In animal studies, sterols and sterol esters demonstrated low repeated dose oral toxicity. The lowest NOAEL found was equivalent to ca. 2,500 mg sterols/kg bw/day in a 22-month study with rats (SCF, 2003). Healthy human volunteer studies conducted with phytosterols at 13-47 mg sterols/kg bw/day in diet, revealed no significant systemic toxicity other than minor adverse effects such as moderate constipation, mildly increased body weights, deficiencies of carotenoid and fat soluble (Vit E and K1) vitamin levels etc. These deficiencies of the carotenoid and vitamin levels were not reported to be associated with any symptoms and the highest tested dose was well tolerated. Furthermore, phytosterols are also well known to reduce the serum cholesterol levels and their efficacy depends on the dose, the existing serum cholesterol level and the nature of the phytosterols ingested. Apart from carotenoid-lowering effects, no other adverse effects were observed in humans with repeated intake as high as 8 g/day, although a maximum uptake of 3 g/day (i.e. 50 mg/kg bw/day for a 60 kg adult) is recommended, with no added benefits observed above that level (SCF, 2002).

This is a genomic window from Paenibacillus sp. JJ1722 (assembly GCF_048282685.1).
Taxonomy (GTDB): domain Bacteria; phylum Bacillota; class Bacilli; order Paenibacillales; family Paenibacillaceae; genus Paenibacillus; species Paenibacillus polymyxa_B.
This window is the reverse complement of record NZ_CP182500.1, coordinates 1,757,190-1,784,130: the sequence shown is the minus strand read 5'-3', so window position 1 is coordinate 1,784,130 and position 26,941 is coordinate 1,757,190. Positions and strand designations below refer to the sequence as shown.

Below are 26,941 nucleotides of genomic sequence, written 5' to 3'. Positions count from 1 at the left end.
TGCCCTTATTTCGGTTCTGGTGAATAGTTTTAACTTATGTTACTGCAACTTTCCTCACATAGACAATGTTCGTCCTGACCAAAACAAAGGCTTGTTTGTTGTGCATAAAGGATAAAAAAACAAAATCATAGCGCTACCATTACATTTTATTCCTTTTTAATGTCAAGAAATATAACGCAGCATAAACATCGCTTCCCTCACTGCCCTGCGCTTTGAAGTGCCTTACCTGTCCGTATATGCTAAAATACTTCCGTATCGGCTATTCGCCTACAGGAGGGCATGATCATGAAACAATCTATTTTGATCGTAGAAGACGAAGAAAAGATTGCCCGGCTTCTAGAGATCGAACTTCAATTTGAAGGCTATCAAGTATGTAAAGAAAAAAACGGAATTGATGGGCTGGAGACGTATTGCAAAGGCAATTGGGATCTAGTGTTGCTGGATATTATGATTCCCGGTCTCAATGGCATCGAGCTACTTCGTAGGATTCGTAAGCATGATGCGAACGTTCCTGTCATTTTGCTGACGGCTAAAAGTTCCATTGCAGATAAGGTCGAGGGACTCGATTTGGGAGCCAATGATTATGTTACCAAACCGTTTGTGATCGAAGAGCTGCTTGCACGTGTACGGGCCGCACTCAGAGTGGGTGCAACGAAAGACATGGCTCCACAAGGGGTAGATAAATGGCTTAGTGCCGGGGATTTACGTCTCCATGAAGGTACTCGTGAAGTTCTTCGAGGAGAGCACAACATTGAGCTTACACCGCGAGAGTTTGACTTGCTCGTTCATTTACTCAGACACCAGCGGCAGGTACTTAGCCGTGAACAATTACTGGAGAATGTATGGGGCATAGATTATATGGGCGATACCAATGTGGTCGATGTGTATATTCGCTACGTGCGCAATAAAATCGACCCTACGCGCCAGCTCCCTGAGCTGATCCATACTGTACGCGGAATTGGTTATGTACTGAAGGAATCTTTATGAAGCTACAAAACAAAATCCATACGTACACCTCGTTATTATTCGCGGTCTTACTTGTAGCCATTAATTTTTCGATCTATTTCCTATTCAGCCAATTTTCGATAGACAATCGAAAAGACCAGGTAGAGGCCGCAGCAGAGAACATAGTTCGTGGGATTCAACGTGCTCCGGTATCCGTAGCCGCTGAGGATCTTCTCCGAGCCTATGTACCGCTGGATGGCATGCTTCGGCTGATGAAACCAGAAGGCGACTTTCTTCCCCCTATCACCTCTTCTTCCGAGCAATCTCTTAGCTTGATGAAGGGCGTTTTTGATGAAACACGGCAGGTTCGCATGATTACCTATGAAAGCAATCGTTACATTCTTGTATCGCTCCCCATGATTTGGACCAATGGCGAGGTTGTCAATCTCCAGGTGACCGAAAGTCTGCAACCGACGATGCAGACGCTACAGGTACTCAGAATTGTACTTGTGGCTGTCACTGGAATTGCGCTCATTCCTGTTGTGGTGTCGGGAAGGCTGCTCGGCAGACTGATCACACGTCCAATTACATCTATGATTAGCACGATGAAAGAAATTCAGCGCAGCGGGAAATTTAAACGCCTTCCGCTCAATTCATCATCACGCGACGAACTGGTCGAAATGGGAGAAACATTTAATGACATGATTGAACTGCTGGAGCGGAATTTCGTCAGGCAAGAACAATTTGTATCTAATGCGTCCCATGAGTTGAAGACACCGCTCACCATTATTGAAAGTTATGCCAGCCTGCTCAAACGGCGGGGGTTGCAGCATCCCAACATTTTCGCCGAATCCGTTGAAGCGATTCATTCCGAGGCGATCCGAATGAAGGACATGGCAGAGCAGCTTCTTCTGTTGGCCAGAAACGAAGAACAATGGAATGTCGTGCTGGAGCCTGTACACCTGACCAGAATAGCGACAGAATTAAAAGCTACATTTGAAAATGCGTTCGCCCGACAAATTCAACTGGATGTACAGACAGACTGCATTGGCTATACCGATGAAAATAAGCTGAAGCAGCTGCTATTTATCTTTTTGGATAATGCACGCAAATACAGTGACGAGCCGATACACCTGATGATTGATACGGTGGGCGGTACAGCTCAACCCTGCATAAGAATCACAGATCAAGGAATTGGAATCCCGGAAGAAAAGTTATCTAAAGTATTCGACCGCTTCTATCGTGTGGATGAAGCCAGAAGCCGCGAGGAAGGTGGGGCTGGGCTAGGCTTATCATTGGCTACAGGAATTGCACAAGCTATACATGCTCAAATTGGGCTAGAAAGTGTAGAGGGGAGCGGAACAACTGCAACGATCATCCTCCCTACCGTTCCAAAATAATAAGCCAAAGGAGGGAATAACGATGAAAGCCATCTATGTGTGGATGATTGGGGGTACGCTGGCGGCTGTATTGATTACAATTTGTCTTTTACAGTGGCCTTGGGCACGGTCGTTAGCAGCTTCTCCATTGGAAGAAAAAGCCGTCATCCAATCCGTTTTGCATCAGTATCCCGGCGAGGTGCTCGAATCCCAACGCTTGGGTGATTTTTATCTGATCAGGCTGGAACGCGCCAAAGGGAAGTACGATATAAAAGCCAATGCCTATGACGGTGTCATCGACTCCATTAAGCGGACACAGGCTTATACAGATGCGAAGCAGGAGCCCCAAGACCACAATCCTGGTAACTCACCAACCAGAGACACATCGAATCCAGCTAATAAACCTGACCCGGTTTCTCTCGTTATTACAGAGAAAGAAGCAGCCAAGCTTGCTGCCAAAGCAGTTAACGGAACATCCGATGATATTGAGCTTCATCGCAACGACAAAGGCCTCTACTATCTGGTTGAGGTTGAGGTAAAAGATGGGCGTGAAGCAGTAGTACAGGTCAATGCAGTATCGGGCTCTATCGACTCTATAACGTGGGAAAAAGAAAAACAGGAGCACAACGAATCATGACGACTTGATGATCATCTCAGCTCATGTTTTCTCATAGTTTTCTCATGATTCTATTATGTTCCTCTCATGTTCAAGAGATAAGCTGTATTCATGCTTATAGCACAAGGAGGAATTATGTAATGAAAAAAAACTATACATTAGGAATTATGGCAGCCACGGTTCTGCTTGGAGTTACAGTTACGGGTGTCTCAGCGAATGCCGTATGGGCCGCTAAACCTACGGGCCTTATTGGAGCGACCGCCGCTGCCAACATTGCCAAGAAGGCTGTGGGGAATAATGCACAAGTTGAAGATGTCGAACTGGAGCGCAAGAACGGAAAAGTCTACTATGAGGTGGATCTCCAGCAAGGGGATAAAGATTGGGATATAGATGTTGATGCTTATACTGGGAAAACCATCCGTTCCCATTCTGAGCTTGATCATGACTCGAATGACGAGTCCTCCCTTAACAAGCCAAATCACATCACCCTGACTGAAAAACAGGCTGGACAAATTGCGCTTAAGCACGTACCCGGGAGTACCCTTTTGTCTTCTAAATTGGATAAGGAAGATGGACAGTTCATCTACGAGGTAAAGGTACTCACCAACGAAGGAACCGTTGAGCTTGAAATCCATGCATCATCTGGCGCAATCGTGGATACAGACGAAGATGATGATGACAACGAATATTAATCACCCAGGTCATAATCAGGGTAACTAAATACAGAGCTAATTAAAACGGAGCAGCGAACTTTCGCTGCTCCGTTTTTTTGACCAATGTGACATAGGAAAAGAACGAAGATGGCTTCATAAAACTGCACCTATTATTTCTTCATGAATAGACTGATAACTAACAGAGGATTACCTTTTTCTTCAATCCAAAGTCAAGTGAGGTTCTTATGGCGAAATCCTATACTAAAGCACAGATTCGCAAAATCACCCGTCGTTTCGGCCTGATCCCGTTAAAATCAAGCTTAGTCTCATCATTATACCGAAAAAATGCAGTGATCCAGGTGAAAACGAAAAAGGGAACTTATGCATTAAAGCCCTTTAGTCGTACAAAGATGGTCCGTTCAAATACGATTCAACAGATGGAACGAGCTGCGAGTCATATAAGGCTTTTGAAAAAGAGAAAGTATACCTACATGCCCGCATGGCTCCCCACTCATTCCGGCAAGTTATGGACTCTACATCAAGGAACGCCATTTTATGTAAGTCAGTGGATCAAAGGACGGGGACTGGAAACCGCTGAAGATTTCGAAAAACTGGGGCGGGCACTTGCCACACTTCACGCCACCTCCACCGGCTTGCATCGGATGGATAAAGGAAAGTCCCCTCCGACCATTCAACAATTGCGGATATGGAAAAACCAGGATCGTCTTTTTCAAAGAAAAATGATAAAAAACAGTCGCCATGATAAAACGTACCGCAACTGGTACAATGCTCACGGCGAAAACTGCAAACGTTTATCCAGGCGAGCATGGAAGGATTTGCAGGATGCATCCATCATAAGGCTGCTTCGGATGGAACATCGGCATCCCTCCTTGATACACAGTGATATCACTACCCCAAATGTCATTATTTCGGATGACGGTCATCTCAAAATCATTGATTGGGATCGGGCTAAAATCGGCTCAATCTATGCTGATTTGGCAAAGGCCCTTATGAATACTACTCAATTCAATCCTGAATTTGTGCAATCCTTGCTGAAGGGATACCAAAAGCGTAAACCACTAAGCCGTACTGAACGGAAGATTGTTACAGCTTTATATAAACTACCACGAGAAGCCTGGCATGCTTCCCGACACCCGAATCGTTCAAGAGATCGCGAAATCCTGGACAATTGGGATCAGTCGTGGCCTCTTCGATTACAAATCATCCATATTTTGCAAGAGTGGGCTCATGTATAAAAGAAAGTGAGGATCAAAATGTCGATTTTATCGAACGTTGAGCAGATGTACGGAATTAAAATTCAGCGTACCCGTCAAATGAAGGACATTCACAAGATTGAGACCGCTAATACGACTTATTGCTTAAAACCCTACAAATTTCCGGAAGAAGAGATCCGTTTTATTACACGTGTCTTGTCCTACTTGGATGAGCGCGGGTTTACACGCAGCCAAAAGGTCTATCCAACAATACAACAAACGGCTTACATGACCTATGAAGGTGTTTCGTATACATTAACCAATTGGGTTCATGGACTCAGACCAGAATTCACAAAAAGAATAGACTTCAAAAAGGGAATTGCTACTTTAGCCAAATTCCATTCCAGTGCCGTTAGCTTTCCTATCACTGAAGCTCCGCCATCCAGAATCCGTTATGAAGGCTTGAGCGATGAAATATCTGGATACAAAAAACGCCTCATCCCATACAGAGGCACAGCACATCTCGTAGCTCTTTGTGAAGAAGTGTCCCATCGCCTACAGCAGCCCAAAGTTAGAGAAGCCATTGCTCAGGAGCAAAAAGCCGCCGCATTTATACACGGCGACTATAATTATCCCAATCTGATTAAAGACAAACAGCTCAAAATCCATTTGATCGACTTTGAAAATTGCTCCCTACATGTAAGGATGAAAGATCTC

Squalene: